The way I see it now is that Heavy Metal exists, I have a personal interaction with it and it doesn't matter what it will become next if anything, because I have what I need right here, the tools to arrive at my destination. The records exist, I do not need more. I don't need to keep consuming new music, the body of work is here, its heart is beating and the head is severed and bleeding in its arms. I'm tracing concepts and theories in the gore, you see.

    I no longer care about what the new form for metal will be or if it'll be relevant to my interests. It might be regardless of whether I care about it or not, but it is besides the point. I have what I need right now, in my hands. I've been given back what I always possessed.

    To the degree that it fascinates me, the pertinent question is 'why are these new forms of music that no longer are metal, want to be called, and respond to the call, of metal? What do they gain by the association?'

    I have theorized briefly on that on the end of the original text.

  7. "I think there is a way to navigate through this minefield between intent and failure, and it's a broader concern on the merit of ideology. Taking philosophical concepts and thinking them binding, internalizing them and making them part of ones belief system. Any ideology is unbearable in this respect, people become neurotic in their inability to traject according to their moral vector. Heavy Metal is no better or worse an ideology than most in this respect, that is to say, they're all a pathway to failure-induced neurosis. What I try to do with romance is neither to deny its call nor to embrace it as an ideology. Ideas are something small, but human beings are infinitely profound. Those that seek to become ideas seek to become something smaller than they are, something that will confine them to their breaking point."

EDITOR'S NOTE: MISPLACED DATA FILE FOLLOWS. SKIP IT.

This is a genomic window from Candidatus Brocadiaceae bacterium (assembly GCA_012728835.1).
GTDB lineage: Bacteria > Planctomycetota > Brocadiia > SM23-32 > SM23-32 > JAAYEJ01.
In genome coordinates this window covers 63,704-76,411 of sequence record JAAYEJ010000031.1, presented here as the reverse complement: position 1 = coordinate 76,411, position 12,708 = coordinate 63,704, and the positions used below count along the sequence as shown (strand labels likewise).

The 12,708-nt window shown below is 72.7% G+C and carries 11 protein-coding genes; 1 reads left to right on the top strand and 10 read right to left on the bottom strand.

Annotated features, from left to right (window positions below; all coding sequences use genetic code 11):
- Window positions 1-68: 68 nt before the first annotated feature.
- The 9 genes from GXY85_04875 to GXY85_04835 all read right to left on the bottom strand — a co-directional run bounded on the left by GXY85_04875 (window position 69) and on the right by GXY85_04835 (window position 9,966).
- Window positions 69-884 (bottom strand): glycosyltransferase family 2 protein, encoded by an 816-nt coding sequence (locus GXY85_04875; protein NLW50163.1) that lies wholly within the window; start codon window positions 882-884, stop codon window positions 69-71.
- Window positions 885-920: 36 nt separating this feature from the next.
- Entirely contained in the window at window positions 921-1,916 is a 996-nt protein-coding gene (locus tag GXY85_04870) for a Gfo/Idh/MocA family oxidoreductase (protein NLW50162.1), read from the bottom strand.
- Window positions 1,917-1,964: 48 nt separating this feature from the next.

Interesting, although I have always considered metal at it's core or 'essence' a genuine anti-doctrine, or like 'evil' impossible to define in a classical sense, Slayer's 'God Hates Us All' being the purest expression of this. Btw is this a reprise against sites like anus.com, who try to co-opt metal into an ideology? If not, what are your thoughts on them?

  8. I really do not think Heavy Metal is as 'evil' as it pretends to be, nor do I think its evil is undefinable at all. I find that such a position makes Heavy Metal even less useful as a method of natural explanation than those of bankrupt metal-philosophers. Also 'it's just evil, man, you wouldn't understand. Either listen to it and love it or fear it and stay away' is a perfect description of a capitalist product, which should always be suspect.

    My thoughts on the anus.com *guy* are that he is very smart and that he has contributed to Heavy Metal culture. His anus drones which repeat what he's saying in variable ways with decreasing returns... not so much.

  9. Certainly metal is not 'evil' in the sense of something which is universally unnecessary and/or malevolent/harmful, any number of metal bands which express any degree of positivity in their music are proof of that. I just meant that to me metal and ideology are diametrically opposed, although metal has values and indeed, culture, at the very least I would consider it inherently apolitical, therefor attempts to 'merge' or associate it with any form of ideology seems like a 'corruption' to me. I don't mean metal is mere reactionary contraryanism, in fact I am finding it impossible to articulate what I mean.